FICO (Fair Isaac Corporation). The company gives “you the power to make smarter decisions.” The company has tallied a number of acquisitions since 1992. Its most recent purchase was Quadmetrics, a predictive analytics company. FICO is publicly traded and the stock is trading at $115.60 a share.
Cognitum. The company asserts that one can “improve your business with the innovation leader in semantic technology.” The company’s main product is Fluent Editor and it offers flagship platform called Ontorion. The firm’s spelling of “scallable” on its home page caught my attention.
IBM. The focus was not on Watson in the listing. Instead, the write up identified IBM Content Analytics as the product to watch. IBM’s LanguageWare uses a range of techniques to process content. IBM is very much in the content processing game with Watson becoming the umbrella “brand.” IBM just tallied is 16th straight quarter of declining revenue.
Intellexer offers text analytics, information security, media content search, and reputation management. The company’s most recent news release, dated May 13, 2016, announces the new version of Conceptmeister “which analyzes text from a photo, cloud documents, and URL.” Essentially this software creates a summary of the source content.
KBSPortal. This company offers natural language processing as a software as a service or NLP as SAAS. A demonstration of the system processes Wikipedia content. A demo video is available. To view it, I was asked to sign in. I declined. The company provides its prices and explains what each component does. Kudos for that approach.
Keatext. The company focuses on “customer experience management.” The company offers a two week free trial of its system. The system incorporates natural language processing. The company’s explanation of what it does requires a bit of digging.
Lexalytics. Lexalytics is in the sentiment analysis business. The company’s capabilities include categorization and entity extraction. Social media monitoring can be displayed on dashboards. The company posts its prices. When I was involved in a procurement, Lexalytics prices, based on my recollection, were significantly higher than the fees quoted on this page. At one time, Lexalytics engaged in a merger or deal with Infonics. The company acquired Semantria a couple of years ago.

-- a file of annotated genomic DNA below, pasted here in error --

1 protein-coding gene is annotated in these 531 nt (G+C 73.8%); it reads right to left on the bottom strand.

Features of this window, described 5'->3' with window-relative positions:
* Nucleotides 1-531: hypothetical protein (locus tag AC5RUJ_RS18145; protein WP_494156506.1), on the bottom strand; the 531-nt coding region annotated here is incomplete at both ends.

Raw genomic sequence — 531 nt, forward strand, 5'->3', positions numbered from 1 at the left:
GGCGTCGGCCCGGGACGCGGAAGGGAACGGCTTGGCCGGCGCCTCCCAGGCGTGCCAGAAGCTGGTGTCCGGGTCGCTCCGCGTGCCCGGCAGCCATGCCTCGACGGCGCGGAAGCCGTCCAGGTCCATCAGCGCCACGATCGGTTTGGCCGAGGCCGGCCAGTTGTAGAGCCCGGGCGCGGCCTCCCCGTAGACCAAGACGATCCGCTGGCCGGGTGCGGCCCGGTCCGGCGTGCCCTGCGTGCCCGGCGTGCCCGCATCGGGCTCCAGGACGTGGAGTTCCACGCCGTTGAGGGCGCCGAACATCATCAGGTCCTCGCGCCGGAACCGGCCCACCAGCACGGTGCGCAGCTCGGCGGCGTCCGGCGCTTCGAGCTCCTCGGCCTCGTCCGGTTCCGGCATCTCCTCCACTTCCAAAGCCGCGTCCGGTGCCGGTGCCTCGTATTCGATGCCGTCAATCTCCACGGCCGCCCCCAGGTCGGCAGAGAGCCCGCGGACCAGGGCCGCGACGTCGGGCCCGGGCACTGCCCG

Leximancer. This Australian company’s software turns up in interesting places; for example, the US social security administration in Beltsville, Maryland. The firm’s “text in, insight out” technology emerged from research at the University of Queensland. The company was founded by UniQuest, a techohlogy commercialization company operated by the University of Queensland. The system is quite useful.
Linguamatics. This company has built a following in the pharmaceutical sector. The system does a good job processing academic and research information in ways which can influence certain lines of inquiry. The company now says that it offers the “world’s leading text mining platform.” the company was founded in 2001, and it has been moving along at a steady pace. Quite useful software and capabilities.
Linguasys. Surprised to see an installation profile. The outfit is maintaining a low profile.
Luminoso. The company provides “enterprise feedback and experience analytics.” The company has teamed with another Boston-area outfit, Basis Technologies, to form a marketing partnership. The angle the company seems to be promoting is that if you are using other systems, you can enhance them with text analytics.
MeaningCloud. Meaning cloud asserts that with its system one can “extract valuable information from any text source.” The company’s Text Classification API supports the Interactive Advertising Bureau’s “standard contextual taxonomy.” The focus seems to be on sentiment analysis like Lexalytics.
July 24, 2016
I love the buzzword game. Move enterprise search to sentiment analysis. Then another player nudges forward “mood mapping.” I expect to hear “checkmate,” but I only notice the odor of baloney.
Navigate to “Move Over Sentiment Analysis, Mood Mapping Is Here.” I learned or was exposed to this passage:
“Sentiment analysis has long been the standard approach for understanding how consumers feel about a brand. While this approach sticks to aggregating positive, negative and neutral sentiments; in a world of colors, that’s like having only black, white and grey. With Mood Mapping, we have introduced a next-generation algorithm that helps marketers understand how consumers feel about a particular brand and how they are likely to act on their feelings, something that brand marketers care for very deeply,” Amarpreet Kalkat, co-founder-CEO, Frrole, told [the author, maybe?].
And the company is an award winner. I learned:
Founded in 2014, Frrole, a Microsoft Ventures Accelerator-incubated company, had raised an angel round of $2,45,000 in 2014. The profitable company expects to hit $1 million in revenue run-rate by the end of this year. The start-up was recognized as ‘Marketing Technologist of the Year’ at the Big Data and Analytics Summit 2016.